Kuterra’s pioneering land-based Atlantic salmon farm has been leased by an American firm. (Whole Oceans image)

Land-based fish farm Kuterra leased to American investment firm

Emergent Holdings interested in developing mass land-based fish farming

  • Jun. 22, 2020 12:00 a.m.

Kuterra Salmon, started by the ‘Namgis First Nation in 2013 to demonstrate that on-land fish farming was possible, has been leased to American investor Emergent Holdings for 15 years.

Emergent Holdings owns Whole Oceans, which is building a large-scale, land-based fish farm on the east coast. By managing Kuterra they hope to build expertise in recirculating aquaculture systems (RAS), which is the technology used at Kuterra to circulate fresh salt water through the fish tanks.

‘Namgis elected chief and hereditary chief Don Svanvik says Emergent made an offer to buy Kuterra outright, but the nation voted against the sale, opting to lease instead.

“Kuterra recently had a successful harvest of sushi-grade salmon for commercial sale under the leadership of Emergent Holdings and Whole Oceans,” they stated in a press release.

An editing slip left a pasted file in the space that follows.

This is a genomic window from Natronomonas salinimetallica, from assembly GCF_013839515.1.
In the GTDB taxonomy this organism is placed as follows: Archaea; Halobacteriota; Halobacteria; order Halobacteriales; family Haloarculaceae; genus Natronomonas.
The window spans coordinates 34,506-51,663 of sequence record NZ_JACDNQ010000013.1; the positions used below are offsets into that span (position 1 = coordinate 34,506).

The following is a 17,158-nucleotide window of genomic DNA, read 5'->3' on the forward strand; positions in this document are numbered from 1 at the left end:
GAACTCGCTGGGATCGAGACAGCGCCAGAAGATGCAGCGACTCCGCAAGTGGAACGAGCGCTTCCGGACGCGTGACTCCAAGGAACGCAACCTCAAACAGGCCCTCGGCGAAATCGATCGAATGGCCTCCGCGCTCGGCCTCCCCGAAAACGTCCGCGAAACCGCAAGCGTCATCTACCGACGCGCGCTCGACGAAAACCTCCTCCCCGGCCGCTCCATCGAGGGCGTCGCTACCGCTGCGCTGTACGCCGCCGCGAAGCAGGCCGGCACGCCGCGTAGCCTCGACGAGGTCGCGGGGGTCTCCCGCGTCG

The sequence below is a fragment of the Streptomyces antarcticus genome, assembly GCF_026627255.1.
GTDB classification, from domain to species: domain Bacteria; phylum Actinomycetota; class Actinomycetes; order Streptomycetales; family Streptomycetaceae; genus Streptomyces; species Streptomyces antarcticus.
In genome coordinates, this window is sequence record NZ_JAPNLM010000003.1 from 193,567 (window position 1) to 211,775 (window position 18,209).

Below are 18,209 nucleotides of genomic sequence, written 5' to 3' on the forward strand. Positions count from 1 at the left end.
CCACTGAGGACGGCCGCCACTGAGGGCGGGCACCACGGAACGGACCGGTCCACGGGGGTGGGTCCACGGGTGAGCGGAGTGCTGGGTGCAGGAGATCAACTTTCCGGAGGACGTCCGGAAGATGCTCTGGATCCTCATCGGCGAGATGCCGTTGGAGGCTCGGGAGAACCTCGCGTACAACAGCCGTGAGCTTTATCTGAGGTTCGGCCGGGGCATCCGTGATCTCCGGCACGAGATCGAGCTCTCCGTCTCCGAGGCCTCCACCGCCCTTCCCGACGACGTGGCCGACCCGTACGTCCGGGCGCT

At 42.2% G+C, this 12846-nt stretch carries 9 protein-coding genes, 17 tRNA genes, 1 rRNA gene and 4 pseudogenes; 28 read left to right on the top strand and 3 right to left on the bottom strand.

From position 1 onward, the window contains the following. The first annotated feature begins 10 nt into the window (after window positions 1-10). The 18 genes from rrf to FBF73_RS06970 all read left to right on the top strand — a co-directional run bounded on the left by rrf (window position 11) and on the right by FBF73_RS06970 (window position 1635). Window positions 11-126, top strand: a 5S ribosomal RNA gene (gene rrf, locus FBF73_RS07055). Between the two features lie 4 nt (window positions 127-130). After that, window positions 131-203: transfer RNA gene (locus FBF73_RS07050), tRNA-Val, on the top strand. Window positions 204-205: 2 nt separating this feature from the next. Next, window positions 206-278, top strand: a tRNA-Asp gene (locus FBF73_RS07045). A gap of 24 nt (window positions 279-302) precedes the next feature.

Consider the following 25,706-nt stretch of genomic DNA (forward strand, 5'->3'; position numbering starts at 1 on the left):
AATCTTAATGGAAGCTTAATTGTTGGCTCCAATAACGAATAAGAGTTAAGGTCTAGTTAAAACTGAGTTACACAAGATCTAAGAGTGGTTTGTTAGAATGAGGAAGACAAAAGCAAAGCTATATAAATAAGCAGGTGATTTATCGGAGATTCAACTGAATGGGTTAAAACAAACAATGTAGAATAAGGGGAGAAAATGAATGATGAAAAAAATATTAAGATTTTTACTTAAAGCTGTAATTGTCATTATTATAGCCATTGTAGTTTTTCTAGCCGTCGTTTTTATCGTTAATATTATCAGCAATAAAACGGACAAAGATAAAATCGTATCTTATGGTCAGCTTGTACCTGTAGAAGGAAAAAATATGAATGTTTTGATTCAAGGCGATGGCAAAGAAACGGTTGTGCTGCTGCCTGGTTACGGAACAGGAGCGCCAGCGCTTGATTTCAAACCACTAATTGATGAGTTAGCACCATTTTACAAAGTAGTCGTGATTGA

The fish farm was starting to show financial promise, but its small size prohibits any real profit, Svanvik said.

RELATED: First Nations-owned land-based fish farm recommended by Ocean Wise

“If we had built it double the size, probably we’d still be running it and would be able to make a profit. But when we built it, it was really as a demonstration that land-based farming was possible.”

Back in 2013 when Kuterra started, it was North America’s first land-based fish farm.

Jacob Bartlett, CEO of Whole Oceans said, “Given Kuterra’s successful proof of concept along with experienced staff, Whole Oceans stands to gain valuable insights and synergies to advance the company’s workforce training and will also benefit from the technological and marketing expertise of Kuterra.”

The lease began in December 2019.

Do you have something to add to this story or something else we should report on? Email:zoe.ducklow@blackpress.ca.


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